The PF coil manufacturing building, Satellite Tokamak program, Naka, Japan.
View of the cryomodule of the drift tube linac, the linear part of the accelerator in which the particles are propelled to very high energy, that will be tested during EVEDA.
The Broader Approach Agreement signed in February 2007 between EURATOM and Japan establishes the framework for research and development work "in support of an early realization of fusion energy". News has reached us from Rokkasho and Naka, Japan on the status of the three Broader Approach projects. Project leaders Pascal Garin, Shinichi Ishida, and Masanori Araki describe progress-to-date:
A major step forward has been made toward realizing the advanced superconducting tokamak JT-60SA in Naka, in the prefecture of Ibaraki, Japan. The Integrated Design Report for this device, including the Plant Integration Document, was adopted by representatives from Japan and EURATOM in Karlsruhe, Germany on 10 December 2008. Once in operation, this upgraded version of the existing JT-60U tokamak will serve as a 'satellite' to ITER in order to develop operating scenarios and address key physics issues in support of ITER and the future DEMO power plant. Construction has begun in Naka on the PF coil and PF conductor manufacturing buildings.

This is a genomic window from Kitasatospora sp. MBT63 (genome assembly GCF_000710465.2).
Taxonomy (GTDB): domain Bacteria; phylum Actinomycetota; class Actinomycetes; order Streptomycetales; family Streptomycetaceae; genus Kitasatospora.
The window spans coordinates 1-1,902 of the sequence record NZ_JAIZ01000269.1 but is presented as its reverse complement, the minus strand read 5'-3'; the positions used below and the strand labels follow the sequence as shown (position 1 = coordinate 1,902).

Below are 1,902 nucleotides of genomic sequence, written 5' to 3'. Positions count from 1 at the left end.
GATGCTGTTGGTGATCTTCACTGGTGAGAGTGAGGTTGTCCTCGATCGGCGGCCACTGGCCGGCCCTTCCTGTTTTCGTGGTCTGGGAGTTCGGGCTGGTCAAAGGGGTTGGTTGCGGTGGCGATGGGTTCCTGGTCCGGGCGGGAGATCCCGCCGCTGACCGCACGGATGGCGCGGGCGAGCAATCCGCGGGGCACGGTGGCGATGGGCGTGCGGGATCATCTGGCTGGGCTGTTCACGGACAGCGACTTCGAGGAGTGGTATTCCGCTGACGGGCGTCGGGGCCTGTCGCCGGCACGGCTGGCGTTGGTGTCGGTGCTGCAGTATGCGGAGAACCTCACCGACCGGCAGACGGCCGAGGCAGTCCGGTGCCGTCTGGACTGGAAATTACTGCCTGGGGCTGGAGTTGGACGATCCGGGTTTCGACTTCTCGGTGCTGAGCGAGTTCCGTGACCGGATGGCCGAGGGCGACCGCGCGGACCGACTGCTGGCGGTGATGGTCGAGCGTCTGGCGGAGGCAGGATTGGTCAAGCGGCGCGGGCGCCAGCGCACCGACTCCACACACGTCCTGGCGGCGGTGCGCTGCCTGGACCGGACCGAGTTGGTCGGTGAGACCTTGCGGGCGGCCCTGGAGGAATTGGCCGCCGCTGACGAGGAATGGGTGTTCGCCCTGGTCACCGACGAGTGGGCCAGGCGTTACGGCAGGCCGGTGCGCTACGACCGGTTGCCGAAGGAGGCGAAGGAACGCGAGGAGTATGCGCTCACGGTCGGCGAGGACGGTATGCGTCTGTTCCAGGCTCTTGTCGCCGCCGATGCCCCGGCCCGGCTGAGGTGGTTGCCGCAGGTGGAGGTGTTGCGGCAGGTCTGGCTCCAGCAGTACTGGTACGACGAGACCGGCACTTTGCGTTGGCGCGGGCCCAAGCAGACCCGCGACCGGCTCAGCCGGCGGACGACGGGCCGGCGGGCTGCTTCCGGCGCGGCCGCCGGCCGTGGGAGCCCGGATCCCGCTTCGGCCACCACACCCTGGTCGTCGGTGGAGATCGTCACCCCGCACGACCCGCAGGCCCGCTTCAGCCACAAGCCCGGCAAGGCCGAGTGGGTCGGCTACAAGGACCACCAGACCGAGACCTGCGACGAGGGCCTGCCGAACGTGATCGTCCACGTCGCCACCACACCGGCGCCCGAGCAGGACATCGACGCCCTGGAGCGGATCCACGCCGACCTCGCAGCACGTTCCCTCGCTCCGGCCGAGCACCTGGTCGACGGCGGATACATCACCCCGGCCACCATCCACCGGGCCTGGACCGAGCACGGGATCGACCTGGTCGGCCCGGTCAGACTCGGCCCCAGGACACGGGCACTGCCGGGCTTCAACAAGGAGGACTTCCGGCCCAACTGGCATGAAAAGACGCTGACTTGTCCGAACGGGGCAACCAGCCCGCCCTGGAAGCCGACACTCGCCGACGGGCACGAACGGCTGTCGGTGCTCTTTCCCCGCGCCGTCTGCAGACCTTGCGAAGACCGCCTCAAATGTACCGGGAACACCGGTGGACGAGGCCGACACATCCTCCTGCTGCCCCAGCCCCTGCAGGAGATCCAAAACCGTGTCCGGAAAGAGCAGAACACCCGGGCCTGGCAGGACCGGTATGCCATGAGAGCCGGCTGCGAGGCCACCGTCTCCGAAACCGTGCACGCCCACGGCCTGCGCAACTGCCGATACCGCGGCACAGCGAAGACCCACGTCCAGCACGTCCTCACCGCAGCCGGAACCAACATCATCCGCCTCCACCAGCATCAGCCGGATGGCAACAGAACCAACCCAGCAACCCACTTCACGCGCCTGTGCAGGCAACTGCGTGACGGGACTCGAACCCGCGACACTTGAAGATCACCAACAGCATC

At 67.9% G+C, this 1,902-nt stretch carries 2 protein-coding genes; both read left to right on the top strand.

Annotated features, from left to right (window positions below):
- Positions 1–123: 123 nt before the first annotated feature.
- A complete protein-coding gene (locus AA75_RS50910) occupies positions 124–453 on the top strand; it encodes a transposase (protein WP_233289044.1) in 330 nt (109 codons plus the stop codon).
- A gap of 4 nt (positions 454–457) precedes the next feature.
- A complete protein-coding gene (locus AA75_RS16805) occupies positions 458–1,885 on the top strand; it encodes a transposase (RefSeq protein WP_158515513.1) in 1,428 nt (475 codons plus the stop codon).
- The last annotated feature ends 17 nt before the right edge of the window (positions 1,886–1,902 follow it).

Engineering Validation and Engineering Design Activities (EVEDA) are also underway for the International Fusion Materials Irradiation Facility (IFMIF). This facility, whose site is not yet known but managed today from Rokkasho in the prefecture of Aomori, Japan, will be used to test and qualify advanced materials for use in a future fusion power plant. Most of the activities this past year have focused on the preparation of the prototypes that will contribute to validating IFMIF's design. The prototype accelerator, for example, will bring a deuteron beam of 125 mA at an energy of 9 MeV in continuous wave. Through work carried out in France, Spain, Italy, and Japan, the high-energy part of this accelerator was redesigned to integrate modern superconducting half wave resonators. This accelerator will be tested in Rokkasho from 2012 on. Detailed design work has also begun on the Lithium Test Loop in a joint collaboration between Japan and Italy. The Lithium Test Loop will be set up in Oarai on Japan's Pacific coast, and experiments are planned beginning 2011. Thanks to the recent involvement of Belgium in the Broader Approach, test modules and the capsules containing materials samples are scheduled to be irradiated in a Belgian reactor. Preparations are ongoing in Germany and in Japan.
Work also progresses on the establishment of the International Fusion Energy Research Centre (IFERC) in Rokkasho, Japan. Its mission is to contribute to the ITER project and promote the early realization of DEMO by coordinating design and R&D activities, providing computational simulation of fusion plasmas and reactor technology systems, and carrying out remote experimentation activities designed to facilitate a broad participation of scientists in ITER experiments. Workshops have been held for design/R&D activities with experts from Europe and Japan, and much design work for the installation of DEMO R&D experimental equipment in Rokkasho has been performed. Work-sharing meetings have taken place relating to computational simulation to discuss issues between the Implementation Agencies and the project team. Information exchanges have also begun between ITER Organization and the project team pertaining to remote experimentation. return to Newsline #73